Court Forms on a Poster

Find a Form on the Courts’ Website

partial screenshot of sccourts.org/forms

Is there a form on the South Carolina courts’ website that you can fill out, to take your landlord to court?1

Fairly often at the reference desk,  we get questions like this from our patrons who are members of the general public. As law librarians, we can’t give legal advice. That means we can’t point someone to a form and say “this is the form you need.” Oftentimes, no such form exists! But we can show people the courts’ website, as well as other books and websites, and encourage them to do their own research.

Can you find the form on the courts’ website that a tenant can use to take a landlord to court, if there is such a form? How long does it take to feel confident that you’ve either found the right form, or concluded that there is no such form?1

Building a Digital Index to South Carolina Court Forms

Another thing librarians can do—besides help people navigate websites—is to categorize information.  A core skill of librarianship is creating indexes, research guides, or other finding aids for any kind of information. And for law librarians, that means legal information.

Two law librarians, Eve Ross and Aaron Glenn, categorized the 572 forms currently on the courts’ website, based on topic, to create a digital index to those forms.

Poster Presentation

At the American Association of Law Libraries conference in 2018, Eve Ross presented a research poster to show law librarians in other states what the USC law librarians have done to index the court forms available in South Carolina.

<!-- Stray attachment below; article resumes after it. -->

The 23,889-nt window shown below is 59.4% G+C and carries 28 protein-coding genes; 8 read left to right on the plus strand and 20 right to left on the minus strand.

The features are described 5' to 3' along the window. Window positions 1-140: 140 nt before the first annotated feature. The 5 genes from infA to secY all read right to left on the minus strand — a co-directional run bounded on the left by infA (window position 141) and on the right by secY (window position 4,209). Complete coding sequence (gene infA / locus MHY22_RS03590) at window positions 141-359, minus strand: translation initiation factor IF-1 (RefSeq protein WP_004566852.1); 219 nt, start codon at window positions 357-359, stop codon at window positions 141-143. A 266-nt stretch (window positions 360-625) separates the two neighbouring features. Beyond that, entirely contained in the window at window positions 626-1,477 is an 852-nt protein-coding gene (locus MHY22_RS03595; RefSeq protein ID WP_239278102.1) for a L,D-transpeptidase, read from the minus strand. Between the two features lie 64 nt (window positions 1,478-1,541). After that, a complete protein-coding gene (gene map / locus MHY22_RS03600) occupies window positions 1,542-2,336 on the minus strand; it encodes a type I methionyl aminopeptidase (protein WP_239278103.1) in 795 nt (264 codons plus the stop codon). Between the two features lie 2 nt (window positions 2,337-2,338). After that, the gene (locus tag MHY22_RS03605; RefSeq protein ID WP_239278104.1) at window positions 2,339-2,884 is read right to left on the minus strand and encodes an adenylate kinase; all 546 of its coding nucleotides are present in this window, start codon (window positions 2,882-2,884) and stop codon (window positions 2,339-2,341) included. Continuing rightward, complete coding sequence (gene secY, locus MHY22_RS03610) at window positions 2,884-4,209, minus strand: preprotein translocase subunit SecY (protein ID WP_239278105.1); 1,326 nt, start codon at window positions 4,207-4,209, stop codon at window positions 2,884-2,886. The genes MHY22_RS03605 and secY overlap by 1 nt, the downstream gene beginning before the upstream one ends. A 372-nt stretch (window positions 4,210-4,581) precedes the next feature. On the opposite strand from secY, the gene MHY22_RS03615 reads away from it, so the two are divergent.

USC Law Library’s Eve Ross next to the poster “Building a Digital Index of South Carolina Court Forms” at AALL 2018

Other poster presenters from law libraries across the country showcased various other types of projects they have done, so that we could all learn from each other.

The poster is currently displayed at the reference desk, for anyone who wants to take a closer look in person.

The poster has returned to USC Law Library, and is now at the reference desk.

1A tremendous amount of background knowledge would be needed to adapt any form on the courts’ website to the needs of a specific tenant. There is nothing on the courts’ website that spells out with clear instructions what a tenant needs to do, step by step, in order to take their landlord to court. For this reason, the short answer to the question is: taking your landlord to court is more complicated than going to one website and filling out one form.